Top 30 Pan's Labyrinth GIFs | Find the best GIF on Gfycat
Hey so uuuuhhhhh what’s the wifi password

WHAT I READ THIS WEEK:

Labyrinth Lost (Brooklyn Brujas, #1)–Zoraida Córdova (⭐️⭐️)

Amazon.com: Labyrinth Lost (Brooklyn Brujas) (0760789253713 ...

I Capture the Castle–Dodie Smith (re-read) (⭐️⭐️⭐️⭐️)

Amazon.com: I Capture the Castle: Young Adult Edition: Young Adult ...

The Memory Book–Lara Avery (⭐️⭐️⭐️⭐️)

Amazon.com: The Memory Book (9780316283748): Avery, Lara: Books

Born of Illusion (Born of Illusion, #1)–Teri Brown (⭐️⭐️.5)

Amazon.com: Born of Illusion (9780062187550): Teri Brown: Books

POSTS AND SUCH:

SONGS:

CURRENTLY READING/TO READ NEXT WEEK:

A Gentleman in Moscow–Amor Towles

A Gentleman in Moscow: A Novel: Towles, Amor: 9780670026197 ...

Furyborn–Claire Legrand

Amazon.com: Furyborn (The Empirium Trilogy) (9781432855789 ...

Today’s song:

Thanks to my dad for sending me this glorious video…

That’s it for this week three days or so of blogging! Have a wonderful rest of your day, and take care of yourselves!

Posted in Books, Geeky Stuff, Movies

The Nowhere Man: A Comic to Film Comparison of Johann Kraus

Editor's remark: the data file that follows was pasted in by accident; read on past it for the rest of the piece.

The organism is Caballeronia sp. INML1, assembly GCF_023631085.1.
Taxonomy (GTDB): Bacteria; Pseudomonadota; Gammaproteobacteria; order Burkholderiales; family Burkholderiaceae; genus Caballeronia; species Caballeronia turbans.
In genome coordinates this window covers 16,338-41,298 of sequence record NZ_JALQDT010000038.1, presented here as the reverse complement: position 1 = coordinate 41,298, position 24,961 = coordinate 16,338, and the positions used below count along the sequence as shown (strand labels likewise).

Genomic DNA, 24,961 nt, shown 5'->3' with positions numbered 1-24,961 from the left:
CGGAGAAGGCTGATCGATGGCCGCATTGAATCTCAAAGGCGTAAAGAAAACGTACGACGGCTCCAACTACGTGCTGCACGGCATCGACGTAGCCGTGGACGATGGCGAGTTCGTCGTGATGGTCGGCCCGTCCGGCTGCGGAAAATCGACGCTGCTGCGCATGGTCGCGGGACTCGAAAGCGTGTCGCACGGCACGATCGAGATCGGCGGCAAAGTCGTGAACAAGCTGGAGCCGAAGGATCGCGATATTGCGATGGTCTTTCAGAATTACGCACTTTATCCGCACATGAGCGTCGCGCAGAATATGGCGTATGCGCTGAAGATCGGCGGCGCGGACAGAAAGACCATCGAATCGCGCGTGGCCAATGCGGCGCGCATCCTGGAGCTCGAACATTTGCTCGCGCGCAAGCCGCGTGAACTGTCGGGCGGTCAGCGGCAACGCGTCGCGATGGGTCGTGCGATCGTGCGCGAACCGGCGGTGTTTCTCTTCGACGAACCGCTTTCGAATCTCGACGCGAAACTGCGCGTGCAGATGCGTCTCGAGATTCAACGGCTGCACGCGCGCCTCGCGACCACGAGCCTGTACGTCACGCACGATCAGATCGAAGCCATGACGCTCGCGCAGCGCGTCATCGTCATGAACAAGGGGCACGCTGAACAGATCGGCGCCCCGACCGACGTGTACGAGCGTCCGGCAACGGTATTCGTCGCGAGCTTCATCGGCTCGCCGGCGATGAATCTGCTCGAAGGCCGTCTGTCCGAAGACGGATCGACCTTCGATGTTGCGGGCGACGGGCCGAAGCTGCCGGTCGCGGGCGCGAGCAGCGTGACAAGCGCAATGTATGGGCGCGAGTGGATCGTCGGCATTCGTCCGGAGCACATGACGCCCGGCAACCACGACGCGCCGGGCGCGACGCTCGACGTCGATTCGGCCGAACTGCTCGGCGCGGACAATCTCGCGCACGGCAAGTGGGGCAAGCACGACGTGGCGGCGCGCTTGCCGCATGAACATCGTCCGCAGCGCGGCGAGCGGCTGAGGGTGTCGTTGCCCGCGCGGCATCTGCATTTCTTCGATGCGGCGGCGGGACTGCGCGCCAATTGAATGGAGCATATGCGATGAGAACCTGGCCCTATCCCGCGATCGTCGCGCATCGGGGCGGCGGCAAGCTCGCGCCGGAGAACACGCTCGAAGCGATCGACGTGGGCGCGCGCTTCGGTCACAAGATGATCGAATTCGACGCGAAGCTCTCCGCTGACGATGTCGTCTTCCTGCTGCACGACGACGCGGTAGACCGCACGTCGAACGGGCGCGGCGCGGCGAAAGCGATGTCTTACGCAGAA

Three Portraits of Johann Kraus | this cage is worms

I don’t know why, but writing this feels so surreal…I’ve had the idea to write this one since last year, but I’ve all but put it off until now. So here you go, fellow bibliophiles…

No movie adaptation can capture the true essence of a character, not really in full. Sometimes, they’re so wildly different–whether it be in looks or personality–that your perception of them is all but tainted when you re-read the source material. But sometimes, these differences make for an interesting examination of the character themself–and they might even work better for the plot set in the film adaptation.

I know I’ve mentioned Johann here a fair amount of times on this blog, but for those of you who aren’t super familiar, here’s the rundown of his character:

Johann’s from the Hellboy and B.P.R.D. universe. After a supernatural accident rendered his physical body all but dead, his incorporeal body was kept in a containment suit to that he may live and move about again. A longtime member of the B.P.R.D. (after Hellboy quits), he specializes in communicating with those who have passed.

He’s been in the B.P.R.D. comics for quite a while (since about 2001), and he appeared on screen for the first (and so far the only) time in Hellboy II: The Golden Army, voiced by Seth MacFarlane. I saw HBII before I started reading the comics, but once I started reading them, I realized that there is a major discrepancy in terms of Johann’s personality between the comics and the film. But this is one of the rare instances where it isn’t all that bad.

johann krauss | Tumblr

Nothing quite exemplifies the purest form of these differences than their separate entrances in the comics and the film.